European Commission against Racism and Intolerance (ECRI)

Fourth report on Iceland [en] - [fr]- [is]


Press Release – 21.02.2012

Icelandic version

Council of Europe’s Anti-Racism Commission publishes new report on Iceland

Strasbourg, 21.02.2012 - The European Commission against Racism and Intolerance (ECRI) today published a new report on Iceland. ECRI’s Chair ad interim, François Sant’Angelo, said that, while there have been positive developments, issues of concern remain, such as the delay in granting permission for Muslim communities to build mosques and some gaps in the anti-discrimination legislation, including the lack of an anti-racism body.

The Government adopted its first ever Policy on the Integration of Immigrants and developed an Action Plan on Immigrant Issues. New legislation in the field of education helps pupils whose mother tongue is not Icelandic. Safeguards have been introduced so that immigrant women are not forced to stay in abusive or violent relationships for fear of losing their right to stay in Iceland. Efforts have been made to improve the asylum system and special safeguards for unaccompanied minors have been introduced.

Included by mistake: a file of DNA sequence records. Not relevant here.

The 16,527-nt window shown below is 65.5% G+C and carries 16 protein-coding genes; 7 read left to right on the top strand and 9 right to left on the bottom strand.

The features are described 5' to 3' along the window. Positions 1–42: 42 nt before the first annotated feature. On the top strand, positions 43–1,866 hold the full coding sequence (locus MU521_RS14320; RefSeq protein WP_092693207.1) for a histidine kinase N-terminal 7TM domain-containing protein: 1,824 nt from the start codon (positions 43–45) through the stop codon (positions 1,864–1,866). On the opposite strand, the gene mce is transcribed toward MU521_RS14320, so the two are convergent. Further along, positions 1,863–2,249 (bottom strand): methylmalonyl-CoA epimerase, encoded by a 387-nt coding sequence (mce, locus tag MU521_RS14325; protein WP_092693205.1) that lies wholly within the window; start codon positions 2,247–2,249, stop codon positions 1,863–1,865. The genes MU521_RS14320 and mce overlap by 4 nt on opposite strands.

However, Iceland has not established a specialised body to combat racism and discrimination based on “race”, colour, language, religion, nationality or national or ethnic origin. While the conditions for citizenship now include passing Icelandic language tests, funding for language classes for foreigners has been cut. Pupils of immigrant background have a significantly higher drop-out rate from secondary school than Icelandic pupils. Hate speech against Muslims is diffused on a private television channel and on the Internet. The provisions of the Act on Foreigners concerning prohibition of expulsion or return of refugees (non-refoulement) are not in line with international standards.

In its report, ECRI has made a number of recommendations to the authorities, three of which require priority implementation and will be revisited by ECRI in two years’ time:

  • Grant land and permission to build mosques to Muslim communities so that they can exercise their right to manifest their religion in worship;
  • Complete the work on an anti-discrimination bill so that the law can be adopted as soon as possible;
  • Introduce a criminal law provision that expressly considers the racist motivation of an offence as a specific aggravating circumstance.

The report is available here. It was prepared following ECRI’s contact visit to Iceland in April 2011 [press release 12.04.2011] and takes account of developments up to 23 June 2011.

ECRI is a human rights body of the Council of Europe, composed of independent experts, which monitors problems of racism, discrimination on grounds of ethnic origin, colour, citizenship, religion and language, as well as xenophobia, antisemitism and intolerance, prepares reports and issues recommendations to member States.

For more information on ECRI: www.coe.int/ecri

Press contact: Stefano Valenti, Tel: +33 (0)3 90 21 43 28, stefano.valenti@coe.int